Press Release 05-010
Scientists Propose Sweeping Changes to Naming of Bird Neurosystems to Acknowledge Their True Brainpower
Researchers now see birds' cognitive ability as more comparable to mammals
January 31, 2005
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ARLINGTON, Va.—Duke University neurobiologist Erich Jarvis and a team of 28 other neuroscientists have proposed sweeping changes to the terminology associated with the brain structures of birds--a century-old nomenclature the researchers consider outdated and irrelevant to birds' true brainpower.
The international research group concludes in a Feb. 2005, paper published in Nature Reviews Neuroscience that significant discoveries made over time reveal that birds are much closer to mammals in cognitive ability, and therefore, a new consistency in language will enhance studies of both.
In the journal's "Perspectives" column, authors describe a wide range of studies demonstrating that the so-called "primitive" regions of avian brains are actually sophisticated processing regions homologous to those in mammals. Those studies, which included tracing of neural pathways and behavior, showed that such avian brain regions carry out sensory processing, motor control and sensorimotor learning just as the mammalian neocortex. The scientists add that molecular studies reveal the avian and mammalian brain regions are comparable in their genetic and biochemical machinery.
In the same column, Jarvis and members of the Avian Brain Nomenclature Consortium reason that the old view of evolution in birds is no longer valid. Citing technical revisions to the nomenclature that were published in a May 2004, issue of the Journal of Comparative Neurology, consortium members assert in the new article that the old terminology--which implied that the avian brain was more primitive than the mammalian brain--has hindered scientific understanding.
"We believe that names have a powerful influence on the experiments we do and the way in which we think," wrote the authors of the new report. "Our current understanding of the avian brain requires a new terminology that better reflects these functions and the homologies between avian and mammalian brains."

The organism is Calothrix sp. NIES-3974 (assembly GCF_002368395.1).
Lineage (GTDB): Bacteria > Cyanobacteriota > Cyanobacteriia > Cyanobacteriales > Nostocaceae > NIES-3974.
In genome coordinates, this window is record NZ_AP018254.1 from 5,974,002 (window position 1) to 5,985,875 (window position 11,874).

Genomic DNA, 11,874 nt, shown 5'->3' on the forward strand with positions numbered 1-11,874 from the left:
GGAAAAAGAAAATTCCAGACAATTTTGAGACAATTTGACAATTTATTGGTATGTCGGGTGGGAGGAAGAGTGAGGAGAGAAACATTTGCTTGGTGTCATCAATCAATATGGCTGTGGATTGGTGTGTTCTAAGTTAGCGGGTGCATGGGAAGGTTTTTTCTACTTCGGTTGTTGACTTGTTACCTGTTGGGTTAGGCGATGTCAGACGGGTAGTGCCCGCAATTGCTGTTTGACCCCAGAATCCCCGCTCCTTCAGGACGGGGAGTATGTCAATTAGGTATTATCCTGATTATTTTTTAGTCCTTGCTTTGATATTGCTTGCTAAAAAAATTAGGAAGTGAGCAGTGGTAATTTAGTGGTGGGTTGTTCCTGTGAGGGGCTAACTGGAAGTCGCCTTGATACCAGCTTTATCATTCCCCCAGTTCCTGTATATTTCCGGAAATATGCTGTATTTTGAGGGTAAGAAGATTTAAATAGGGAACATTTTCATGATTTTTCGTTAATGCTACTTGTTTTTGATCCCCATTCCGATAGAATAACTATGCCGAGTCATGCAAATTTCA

The consortium's efforts were supported by the National Science Foundation (NSF) and the National Institutes of Health (NIH). Lead author Jarvis organized the Duke conference in 2002 that brought together the many researchers in neuroscience and neuroanatomy to undertake discussions of the needed changes.
The group believed the previous terminology and associated concepts of how to define avian brain structure and avian brain evolution stymied efforts to directly link discoveries in the avian brain with those of other mammals. Jarvis, whose seminal work in vocal learning in birds garnered him $500,000 in 2002 as recipient of NSF's Waterman Award, acknowledged that the award came at a critical time in his work with the consortium.
"The impact of this work will go far beyond simple comparative anatomy," Jarvis said. "There is strong interest across neuroscience in using birds as models for learning and development, and migratory and social behavior."
The revision of the nomenclature for avian brains would replace a system developed in the 19th century by Ludwig Edinger, considered the father of comparative neuroanatomy. Edinger's system was based on a then-common practice of combining Darwin's recent theory of evolution and Aristotle's old concept that there exists a natural "scale" of creatures from lowest to highest. The prevailing views became that evolution was progressive from organisms with "lower" intelligence to those with "higher" intelligence and that evolution had a purpose--the generation of humans.